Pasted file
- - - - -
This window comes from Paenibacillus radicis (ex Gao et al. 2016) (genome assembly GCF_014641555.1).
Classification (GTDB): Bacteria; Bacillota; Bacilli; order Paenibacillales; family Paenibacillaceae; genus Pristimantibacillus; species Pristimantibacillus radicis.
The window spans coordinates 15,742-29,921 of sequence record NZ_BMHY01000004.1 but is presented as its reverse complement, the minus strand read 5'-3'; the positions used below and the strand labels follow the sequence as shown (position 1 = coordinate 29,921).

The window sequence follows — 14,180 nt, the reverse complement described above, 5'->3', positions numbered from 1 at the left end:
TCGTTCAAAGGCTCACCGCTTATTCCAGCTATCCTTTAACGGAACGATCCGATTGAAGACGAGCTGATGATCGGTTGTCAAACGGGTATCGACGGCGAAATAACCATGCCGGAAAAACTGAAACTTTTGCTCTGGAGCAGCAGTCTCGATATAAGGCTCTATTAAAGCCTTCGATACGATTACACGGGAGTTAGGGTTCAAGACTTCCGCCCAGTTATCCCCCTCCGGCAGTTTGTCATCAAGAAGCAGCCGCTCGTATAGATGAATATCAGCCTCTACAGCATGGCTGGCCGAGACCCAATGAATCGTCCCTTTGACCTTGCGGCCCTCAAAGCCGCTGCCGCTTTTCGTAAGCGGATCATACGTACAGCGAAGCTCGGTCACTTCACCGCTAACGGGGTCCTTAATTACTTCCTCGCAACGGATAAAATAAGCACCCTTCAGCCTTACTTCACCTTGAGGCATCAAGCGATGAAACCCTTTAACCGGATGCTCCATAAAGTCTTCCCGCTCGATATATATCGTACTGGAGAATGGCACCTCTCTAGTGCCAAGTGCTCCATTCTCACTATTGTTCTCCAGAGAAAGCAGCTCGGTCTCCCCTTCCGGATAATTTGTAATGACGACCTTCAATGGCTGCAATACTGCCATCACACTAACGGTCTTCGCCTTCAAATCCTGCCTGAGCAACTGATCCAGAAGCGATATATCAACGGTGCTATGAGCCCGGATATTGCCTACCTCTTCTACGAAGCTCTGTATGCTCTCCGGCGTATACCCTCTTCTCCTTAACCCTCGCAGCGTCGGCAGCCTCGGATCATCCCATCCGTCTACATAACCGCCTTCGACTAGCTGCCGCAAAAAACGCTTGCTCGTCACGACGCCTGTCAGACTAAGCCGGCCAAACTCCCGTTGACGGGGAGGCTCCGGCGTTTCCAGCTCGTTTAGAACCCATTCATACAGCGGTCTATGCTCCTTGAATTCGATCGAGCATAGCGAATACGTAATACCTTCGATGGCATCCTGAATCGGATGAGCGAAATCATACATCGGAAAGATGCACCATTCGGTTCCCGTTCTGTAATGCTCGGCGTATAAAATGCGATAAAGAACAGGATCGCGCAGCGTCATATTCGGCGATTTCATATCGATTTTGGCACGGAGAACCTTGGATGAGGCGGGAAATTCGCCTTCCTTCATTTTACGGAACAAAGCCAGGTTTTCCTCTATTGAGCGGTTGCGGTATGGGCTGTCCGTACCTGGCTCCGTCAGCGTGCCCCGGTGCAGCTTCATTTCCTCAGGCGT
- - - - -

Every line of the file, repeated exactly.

This window comes from Paenibacillus radicis (ex Gao et al. 2016) (genome assembly GCF_014641555.1).
Classification (GTDB): Bacteria; Bacillota; Bacilli; order Paenibacillales; family Paenibacillaceae; genus Pristimantibacillus; species Pristimantibacillus radicis.
The window spans coordinates 15,742-29,921 of sequence record NZ_BMHY01000004.1 but is presented as its reverse complement, the minus strand read 5'-3'; the positions used below and the strand labels follow the sequence as shown (position 1 = coordinate 29,921).

The window sequence follows — 14,180 nt, the reverse complement described above, 5'->3', positions numbered from 1 at the left end:
TCGTTCAAAGGCTCACCGCTTATTCCAGCTATCCTTTAACGGAACGATCCGATTGAAGACGAGCTGATGATCGGTTGTCAAACGGGTATCGACGGCGAAATAACCATGCCGGAAAAACTGAAACTTTTGCTCTGGAGCAGCAGTCTCGATATAAGGCTCTATTAAAGCCTTCGATACGATTACACGGGAGTTAGGGTTCAAGACTTCCGCCCAGTTATCCCCCTCCGGCAGTTTGTCATCAAGAAGCAGCCGCTCGTATAGATGAATATCAGCCTCTACAGCATGGCTGGCCGAGACCCAATGAATCGTCCCTTTGACCTTGCGGCCCTCAAAGCCGCTGCCGCTTTTCGTAAGCGGATCATACGTACAGCGAAGCTCGGTCACTTCACCGCTAACGGGGTCCTTAATTACTTCCTCGCAACGGATAAAATAAGCACCCTTCAGCCTTACTTCACCTTGAGGCATCAAGCGATGAAACCCTTTAACCGGATGCTCCATAAAGTCTTCCCGCTCGATATATATCGTACTGGAGAATGGCACCTCTCTAGTGCCAAGTGCTCCATTCTCACTATTGTTCTCCAGAGAAAGCAGCTCGGTCTCCCCTTCCGGATAATTTGTAATGACGACCTTCAATGGCTGCAATACTGCCATCACACTAACGGTCTTCGCCTTCAAATCCTGCCTGAGCAACTGATCCAGAAGCGATATATCAACGGTGCTATGAGCCCGGATATTGCCTACCTCTTCTACGAAGCTCTGTATGCTCTCCGGCGTATACCCTCTTCTCCTTAACCCTCGCAGCGTCGGCAGCCTCGGATCATCCCATCCGTCTACATAACCGCCTTCGACTAGCTGCCGCAAAAAACGCTTGCTCGTCACGACGCCTGTCAGACTAAGCCGGCCAAACTCCCGTTGACGGGGAGGCTCCGGCGTTTCCAGCTCGTTTAGAACCCATTCATACAGCGGTCTATGCTCCTTGAATTCGATCGAGCATAGCGAATACGTAATACCTTCGATGGCATCCTGAATCGGATGAGCGAAATCATACATCGGAAAGATGCACCATTCGGTTCCCGTTCTGTAATGCTCGGCGTATAAAATGCGATAAAGAACAGGATCGCGCAGCGTCATATTCGGCGATTTCATATCGATTTTGGCACGGAGAACCTTGGATGAGGCGGGAAATTCGCCTTCCTTCATTTTACGGAACAAAGCCAGGTTTTCCTCTATTGAGCGGTTGCGGTATGGGCTGTCCGTACCTGGCTCCGTCAGCGTGCCCCGGTGCAGCTTCATTTCCTCAGGCGT